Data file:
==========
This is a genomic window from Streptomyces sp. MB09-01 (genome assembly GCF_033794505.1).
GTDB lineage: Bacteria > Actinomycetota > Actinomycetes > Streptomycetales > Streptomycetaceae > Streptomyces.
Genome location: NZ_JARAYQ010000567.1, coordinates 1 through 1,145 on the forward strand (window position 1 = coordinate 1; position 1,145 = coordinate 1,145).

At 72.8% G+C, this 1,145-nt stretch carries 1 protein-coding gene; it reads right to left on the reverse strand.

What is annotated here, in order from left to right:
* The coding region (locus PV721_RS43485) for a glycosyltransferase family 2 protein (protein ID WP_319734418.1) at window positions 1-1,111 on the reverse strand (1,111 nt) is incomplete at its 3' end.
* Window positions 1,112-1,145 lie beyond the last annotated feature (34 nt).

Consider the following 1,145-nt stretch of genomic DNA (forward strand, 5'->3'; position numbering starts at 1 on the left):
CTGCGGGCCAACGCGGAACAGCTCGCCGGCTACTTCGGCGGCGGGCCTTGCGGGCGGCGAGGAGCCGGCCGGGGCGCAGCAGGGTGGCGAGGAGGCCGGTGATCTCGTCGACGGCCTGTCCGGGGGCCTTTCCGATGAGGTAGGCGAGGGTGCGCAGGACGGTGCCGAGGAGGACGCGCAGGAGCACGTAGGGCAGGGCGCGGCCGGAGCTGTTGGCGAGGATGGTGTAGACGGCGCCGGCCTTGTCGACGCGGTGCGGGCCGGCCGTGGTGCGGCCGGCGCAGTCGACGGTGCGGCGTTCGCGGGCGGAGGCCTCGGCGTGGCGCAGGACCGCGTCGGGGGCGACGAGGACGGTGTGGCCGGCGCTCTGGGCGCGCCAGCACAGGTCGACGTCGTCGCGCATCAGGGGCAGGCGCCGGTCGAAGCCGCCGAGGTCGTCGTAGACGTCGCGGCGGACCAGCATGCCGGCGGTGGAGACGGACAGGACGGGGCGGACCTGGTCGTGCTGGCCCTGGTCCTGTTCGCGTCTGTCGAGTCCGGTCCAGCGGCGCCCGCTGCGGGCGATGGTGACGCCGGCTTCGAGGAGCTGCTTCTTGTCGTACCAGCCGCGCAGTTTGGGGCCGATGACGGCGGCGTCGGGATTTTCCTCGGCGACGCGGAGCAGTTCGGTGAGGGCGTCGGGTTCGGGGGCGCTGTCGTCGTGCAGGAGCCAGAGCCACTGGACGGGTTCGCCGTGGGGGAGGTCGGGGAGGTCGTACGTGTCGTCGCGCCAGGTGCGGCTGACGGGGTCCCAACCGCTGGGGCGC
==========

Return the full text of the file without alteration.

This is a genomic window from Streptomyces sp. MB09-01 (genome assembly GCF_033794505.1).
GTDB lineage: Bacteria > Actinomycetota > Actinomycetes > Streptomycetales > Streptomycetaceae > Streptomyces.
Genome location: NZ_JARAYQ010000567.1, coordinates 1 through 1,145 on the forward strand (window position 1 = coordinate 1; position 1,145 = coordinate 1,145).

At 72.8% G+C, this 1,145-nt stretch carries 1 protein-coding gene; it reads right to left on the reverse strand.

What is annotated here, in order from left to right:
* The coding region (locus PV721_RS43485) for a glycosyltransferase family 2 protein (protein ID WP_319734418.1) at window positions 1-1,111 on the reverse strand (1,111 nt) is incomplete at its 3' end.
* Window positions 1,112-1,145 lie beyond the last annotated feature (34 nt).

Consider the following 1,145-nt stretch of genomic DNA (forward strand, 5'->3'; position numbering starts at 1 on the left):
CTGCGGGCCAACGCGGAACAGCTCGCCGGCTACTTCGGCGGCGGGCCTTGCGGGCGGCGAGGAGCCGGCCGGGGCGCAGCAGGGTGGCGAGGAGGCCGGTGATCTCGTCGACGGCCTGTCCGGGGGCCTTTCCGATGAGGTAGGCGAGGGTGCGCAGGACGGTGCCGAGGAGGACGCGCAGGAGCACGTAGGGCAGGGCGCGGCCGGAGCTGTTGGCGAGGATGGTGTAGACGGCGCCGGCCTTGTCGACGCGGTGCGGGCCGGCCGTGGTGCGGCCGGCGCAGTCGACGGTGCGGCGTTCGCGGGCGGAGGCCTCGGCGTGGCGCAGGACCGCGTCGGGGGCGACGAGGACGGTGTGGCCGGCGCTCTGGGCGCGCCAGCACAGGTCGACGTCGTCGCGCATCAGGGGCAGGCGCCGGTCGAAGCCGCCGAGGTCGTCGTAGACGTCGCGGCGGACCAGCATGCCGGCGGTGGAGACGGACAGGACGGGGCGGACCTGGTCGTGCTGGCCCTGGTCCTGTTCGCGTCTGTCGAGTCCGGTCCAGCGGCGCCCGCTGCGGGCGATGGTGACGCCGGCTTCGAGGAGCTGCTTCTTGTCGTACCAGCCGCGCAGTTTGGGGCCGATGACGGCGGCGTCGGGATTTTCCTCGGCGACGCGGAGCAGTTCGGTGAGGGCGTCGGGTTCGGGGGCGCTGTCGTCGTGCAGGAGCCAGAGCCACTGGACGGGTTCGCCGTGGGGGAGGTCGGGGAGGTCGTACGTGTCGTCGCGCCAGGTGCGGCTGACGGGGTCCCAACCGCTGGGGCGC